Cancer and the Kansas City Royals

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Bob Tufts is a longtime reader of this blog (and my old blog), as well as an email and Twitter correspondent and fellow Primate over at Baseball Think Factory.

He also happens to be a former major leaguer who played for the Kansas City Royals.

He also has been undergoing cancer treatment for a long while and, in light of the news about Harmon Killebrew and his former teammate Paul Splittoroff, is wondering what the hell the deal is with former Royals and cancer:

This news hits me pretty hard and very close to home. Paul was a teammate in 1982 and 1983 in Kansas City, and I also have been afflicted with cancer. As of now I am doing well in my post-autologous stem cell transplant battle with multiple myeloma thanks to the good doctors at Weill Cornell/New York Presbyterian Hospital.

I immediately thought about many other members of the circa 1980 Royals team that had died due to cancer. Manager Dick Howser died in 1987 from a malignant brain tumor, reliever Dan Quisenberry died in 1989 from a brain tumor, reliever Ken Brett (albeit only in KC from 1980-81) died in 2003 after a prolonged battle with brain cancer. Now Splitt – and me. And Killebrew actually played his last season in the majors in Kansas City in 1975.

While acknowledging that he doesn’t and can’t have access to any more than anecdotal information, Bob notes that there seems to be an abnormal number of cancer diagnosis among ballplayers, especially former Royals.  He suggests that the MLBPA and Major League Baseball study cancer rates and types among former major leaguers.  It’s not a bad suggestion.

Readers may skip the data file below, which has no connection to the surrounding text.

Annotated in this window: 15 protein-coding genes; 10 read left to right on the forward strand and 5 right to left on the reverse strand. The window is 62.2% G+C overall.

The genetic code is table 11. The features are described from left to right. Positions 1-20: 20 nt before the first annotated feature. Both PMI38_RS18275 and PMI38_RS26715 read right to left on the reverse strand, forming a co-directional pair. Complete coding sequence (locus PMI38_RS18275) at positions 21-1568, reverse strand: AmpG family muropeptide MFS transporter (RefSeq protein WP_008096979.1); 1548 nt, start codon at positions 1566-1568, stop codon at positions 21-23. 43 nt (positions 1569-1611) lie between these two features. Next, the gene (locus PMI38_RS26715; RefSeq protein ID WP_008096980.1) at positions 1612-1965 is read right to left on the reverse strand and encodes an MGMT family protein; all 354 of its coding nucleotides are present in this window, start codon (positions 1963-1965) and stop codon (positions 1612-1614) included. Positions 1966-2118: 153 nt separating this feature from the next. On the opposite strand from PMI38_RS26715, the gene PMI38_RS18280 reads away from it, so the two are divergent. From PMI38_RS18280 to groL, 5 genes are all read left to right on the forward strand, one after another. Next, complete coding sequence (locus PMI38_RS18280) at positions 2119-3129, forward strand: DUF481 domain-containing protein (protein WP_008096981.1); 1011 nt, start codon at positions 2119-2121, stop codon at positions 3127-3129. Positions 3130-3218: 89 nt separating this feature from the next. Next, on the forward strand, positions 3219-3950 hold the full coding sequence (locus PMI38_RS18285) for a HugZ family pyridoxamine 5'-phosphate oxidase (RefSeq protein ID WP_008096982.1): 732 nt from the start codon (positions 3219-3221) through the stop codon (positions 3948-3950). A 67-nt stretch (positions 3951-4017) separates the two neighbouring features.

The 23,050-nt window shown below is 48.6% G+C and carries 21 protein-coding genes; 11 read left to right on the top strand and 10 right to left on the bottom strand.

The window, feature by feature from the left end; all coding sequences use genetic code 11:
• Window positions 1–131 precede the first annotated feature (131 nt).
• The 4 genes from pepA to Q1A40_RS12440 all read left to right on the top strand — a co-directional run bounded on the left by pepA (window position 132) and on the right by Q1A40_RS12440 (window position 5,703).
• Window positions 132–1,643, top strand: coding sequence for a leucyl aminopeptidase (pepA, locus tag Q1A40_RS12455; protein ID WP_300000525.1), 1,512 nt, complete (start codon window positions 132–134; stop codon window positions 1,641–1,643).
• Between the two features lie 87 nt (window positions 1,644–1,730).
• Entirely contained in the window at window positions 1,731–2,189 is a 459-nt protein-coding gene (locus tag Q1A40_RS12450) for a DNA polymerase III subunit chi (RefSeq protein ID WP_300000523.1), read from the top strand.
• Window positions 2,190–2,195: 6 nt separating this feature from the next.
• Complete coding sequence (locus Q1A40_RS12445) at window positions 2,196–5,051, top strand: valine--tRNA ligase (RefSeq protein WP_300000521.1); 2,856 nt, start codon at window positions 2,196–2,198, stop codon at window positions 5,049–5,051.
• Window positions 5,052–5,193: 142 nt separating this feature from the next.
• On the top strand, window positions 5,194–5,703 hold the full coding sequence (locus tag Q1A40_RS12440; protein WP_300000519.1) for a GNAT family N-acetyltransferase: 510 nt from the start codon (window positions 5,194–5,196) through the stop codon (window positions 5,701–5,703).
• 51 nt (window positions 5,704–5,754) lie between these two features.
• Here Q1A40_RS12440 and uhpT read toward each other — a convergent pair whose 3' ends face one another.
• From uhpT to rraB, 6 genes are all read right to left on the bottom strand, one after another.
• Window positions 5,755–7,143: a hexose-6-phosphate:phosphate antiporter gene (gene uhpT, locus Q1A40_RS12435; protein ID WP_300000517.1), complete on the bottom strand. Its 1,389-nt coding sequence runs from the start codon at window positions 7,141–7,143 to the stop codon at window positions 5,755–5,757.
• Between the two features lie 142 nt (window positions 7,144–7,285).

Umpire admits he blew the call that got Joe Maddon ejected last night

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Last night in the top of the eighth inning of the Dodgers-Cubs game, Curtis Granderson struck out. Or, at the very least, he should’ve. After the game, the umpire who said he didn’t admitted he screwed up.

While trying to squelch a Dodgers comeback, Wade Davis got Granderson into a 2-2 count. Davis threw his pitch, Granderson whiffed on it, it hit the dirt, and Willson Contreras applied the tag for the out. End of the inning, right? Wrong: Granderson argued to home plate umpire Jim Wolf that he made slight contact with the ball, Wolf, after conferring with the other umps agreed, and Granderson lived to see another pitch.

Before he’d see that pitch, Joe Maddon came out to argue the call and got so agitated about it all he was ejected for the second time in this series. He was right to argue:

It all ended up not mattering, of course, because Granderson struck out eventually anyway.

Normally such things end there, but after the game a reporter got to Wolf and Wolf did something umpires don’t often do: he admitted he blew the call:

It’s good that the bad call ended up not affecting anything. But the part of me who likes to stir up crap and watch chaos rule in baseball really kinda wishes that Granderson had hit a series-clinching homer right after that. At least as long as it didn’t result in Cubs fans burning Chicago to the ground.